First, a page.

Corey Chapman: Excellent. OK. And you know the reason I bring that up is you know in our dealings, there’s nobody more passionate about the care of patients living with diabetes than this type of group right there. You know, the biggest champion for them and I know sometimes it just gets lost in the sauce, that there’s a business aspect of it and helping out. So, this is really great to know that they are on the front lines of helping diabetes patients with this. So, this is fantastic.
John Bartolovich: Yeah, I mean it’s, you know, they’re part of an integrated care team and it cannot be overlooked the importance of what they do and how they help primary care treat diabetics and people living with diabetes.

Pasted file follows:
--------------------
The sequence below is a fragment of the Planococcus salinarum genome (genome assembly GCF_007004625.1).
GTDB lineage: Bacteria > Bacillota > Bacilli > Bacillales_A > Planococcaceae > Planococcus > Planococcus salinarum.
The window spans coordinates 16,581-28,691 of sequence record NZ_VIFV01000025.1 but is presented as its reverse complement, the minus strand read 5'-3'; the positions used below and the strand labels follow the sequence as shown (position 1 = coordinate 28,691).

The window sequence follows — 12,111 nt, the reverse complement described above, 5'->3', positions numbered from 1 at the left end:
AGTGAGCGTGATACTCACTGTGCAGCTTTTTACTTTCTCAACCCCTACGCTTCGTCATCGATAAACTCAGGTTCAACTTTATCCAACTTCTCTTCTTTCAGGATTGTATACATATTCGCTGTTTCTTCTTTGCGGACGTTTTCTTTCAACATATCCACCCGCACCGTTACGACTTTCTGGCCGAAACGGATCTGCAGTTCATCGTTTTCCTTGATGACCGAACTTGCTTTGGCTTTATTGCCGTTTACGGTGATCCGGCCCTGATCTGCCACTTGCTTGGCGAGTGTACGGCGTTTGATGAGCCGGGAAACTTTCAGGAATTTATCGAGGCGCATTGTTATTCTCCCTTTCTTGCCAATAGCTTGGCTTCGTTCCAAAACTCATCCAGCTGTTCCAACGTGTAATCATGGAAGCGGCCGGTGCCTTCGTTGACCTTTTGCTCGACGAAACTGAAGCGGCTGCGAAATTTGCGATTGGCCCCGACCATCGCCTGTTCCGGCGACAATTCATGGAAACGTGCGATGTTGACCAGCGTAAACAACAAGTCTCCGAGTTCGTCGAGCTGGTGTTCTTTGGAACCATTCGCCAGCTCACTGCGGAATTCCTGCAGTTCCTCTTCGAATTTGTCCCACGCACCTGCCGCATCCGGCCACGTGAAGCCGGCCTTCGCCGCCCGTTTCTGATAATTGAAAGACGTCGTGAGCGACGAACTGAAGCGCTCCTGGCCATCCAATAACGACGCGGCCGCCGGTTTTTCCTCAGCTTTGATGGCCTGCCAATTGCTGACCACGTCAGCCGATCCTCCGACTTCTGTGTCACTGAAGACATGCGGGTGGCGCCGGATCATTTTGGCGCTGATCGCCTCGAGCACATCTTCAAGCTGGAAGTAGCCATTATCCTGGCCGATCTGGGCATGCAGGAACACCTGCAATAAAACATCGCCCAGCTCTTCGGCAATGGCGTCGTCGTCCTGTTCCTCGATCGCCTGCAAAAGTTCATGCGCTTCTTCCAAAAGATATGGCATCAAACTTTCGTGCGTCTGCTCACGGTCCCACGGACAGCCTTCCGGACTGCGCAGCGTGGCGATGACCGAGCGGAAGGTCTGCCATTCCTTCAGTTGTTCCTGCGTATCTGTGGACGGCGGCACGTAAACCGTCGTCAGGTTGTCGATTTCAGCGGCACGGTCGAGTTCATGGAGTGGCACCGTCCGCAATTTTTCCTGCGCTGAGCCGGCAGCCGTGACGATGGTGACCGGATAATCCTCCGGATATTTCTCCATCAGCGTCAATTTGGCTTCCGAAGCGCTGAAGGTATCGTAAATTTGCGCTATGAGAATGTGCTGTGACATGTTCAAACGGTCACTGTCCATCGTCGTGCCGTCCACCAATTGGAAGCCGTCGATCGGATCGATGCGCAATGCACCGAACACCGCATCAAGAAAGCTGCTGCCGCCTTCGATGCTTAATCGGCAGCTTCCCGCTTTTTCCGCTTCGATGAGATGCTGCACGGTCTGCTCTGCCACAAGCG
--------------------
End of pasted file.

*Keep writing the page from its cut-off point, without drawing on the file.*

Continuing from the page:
Corey Chapman: Excellent. OK, alright, John, thank you for the recap. Heard the team had a lot of fun, good time, a lot of great discussions. I mean, heck a Bigfoot sighting. You can’t beat that. Really you can’t top that. But we are going to try to top that. We Topcon Screen is going to be at FMX which is the family medicine show. The National conference is coming up in September. We will be exhibiting the 21st through the 23rd at the Walter E Washington Convention Center in exhibit Halls A&B, so definitely come by and see us. I mean if you are a mythical creature, if you are, you know something that’s cooler than Bigfoot. Please come on by, we will absolutely screen your eyes. You know a Centaur would be awesome to land. You know, that’d be kind of cool. I’m just trying to think like a goblin. If there’s goblins out there, you know, whatever. You know, we’re getting into the fall. You know, Halloween season, a specter. I would love to be able to say that we have successfully screened the eyes of a diabetic ghost. So…